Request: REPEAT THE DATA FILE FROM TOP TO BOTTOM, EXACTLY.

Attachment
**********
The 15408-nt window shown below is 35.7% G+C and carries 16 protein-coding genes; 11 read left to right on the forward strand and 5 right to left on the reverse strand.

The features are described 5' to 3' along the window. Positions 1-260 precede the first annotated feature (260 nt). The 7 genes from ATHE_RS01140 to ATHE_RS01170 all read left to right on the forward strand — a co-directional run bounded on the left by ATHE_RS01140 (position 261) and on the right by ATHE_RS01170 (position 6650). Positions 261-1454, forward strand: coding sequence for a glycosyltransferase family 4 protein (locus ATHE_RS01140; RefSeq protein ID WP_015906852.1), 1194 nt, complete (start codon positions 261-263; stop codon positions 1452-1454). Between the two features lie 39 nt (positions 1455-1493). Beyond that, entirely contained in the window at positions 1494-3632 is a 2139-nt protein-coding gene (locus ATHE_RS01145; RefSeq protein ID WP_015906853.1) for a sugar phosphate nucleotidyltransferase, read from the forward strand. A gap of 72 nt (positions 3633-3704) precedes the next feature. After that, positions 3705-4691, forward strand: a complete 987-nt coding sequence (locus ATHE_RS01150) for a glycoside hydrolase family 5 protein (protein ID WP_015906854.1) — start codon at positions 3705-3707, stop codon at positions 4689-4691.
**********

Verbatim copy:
The 15408-nt window shown below is 35.7% G+C and carries 16 protein-coding genes; 11 read left to right on the forward strand and 5 right to left on the reverse strand.

The features are described 5' to 3' along the window. Positions 1-260 precede the first annotated feature (260 nt). The 7 genes from ATHE_RS01140 to ATHE_RS01170 all read left to right on the forward strand — a co-directional run bounded on the left by ATHE_RS01140 (position 261) and on the right by ATHE_RS01170 (position 6650). Positions 261-1454, forward strand: coding sequence for a glycosyltransferase family 4 protein (locus ATHE_RS01140; RefSeq protein ID WP_015906852.1), 1194 nt, complete (start codon positions 261-263; stop codon positions 1452-1454). Between the two features lie 39 nt (positions 1455-1493). Beyond that, entirely contained in the window at positions 1494-3632 is a 2139-nt protein-coding gene (locus ATHE_RS01145; RefSeq protein ID WP_015906853.1) for a sugar phosphate nucleotidyltransferase, read from the forward strand. A gap of 72 nt (positions 3633-3704) precedes the next feature. After that, positions 3705-4691, forward strand: a complete 987-nt coding sequence (locus ATHE_RS01150) for a glycoside hydrolase family 5 protein (protein ID WP_015906854.1) — start codon at positions 3705-3707, stop codon at positions 4689-4691.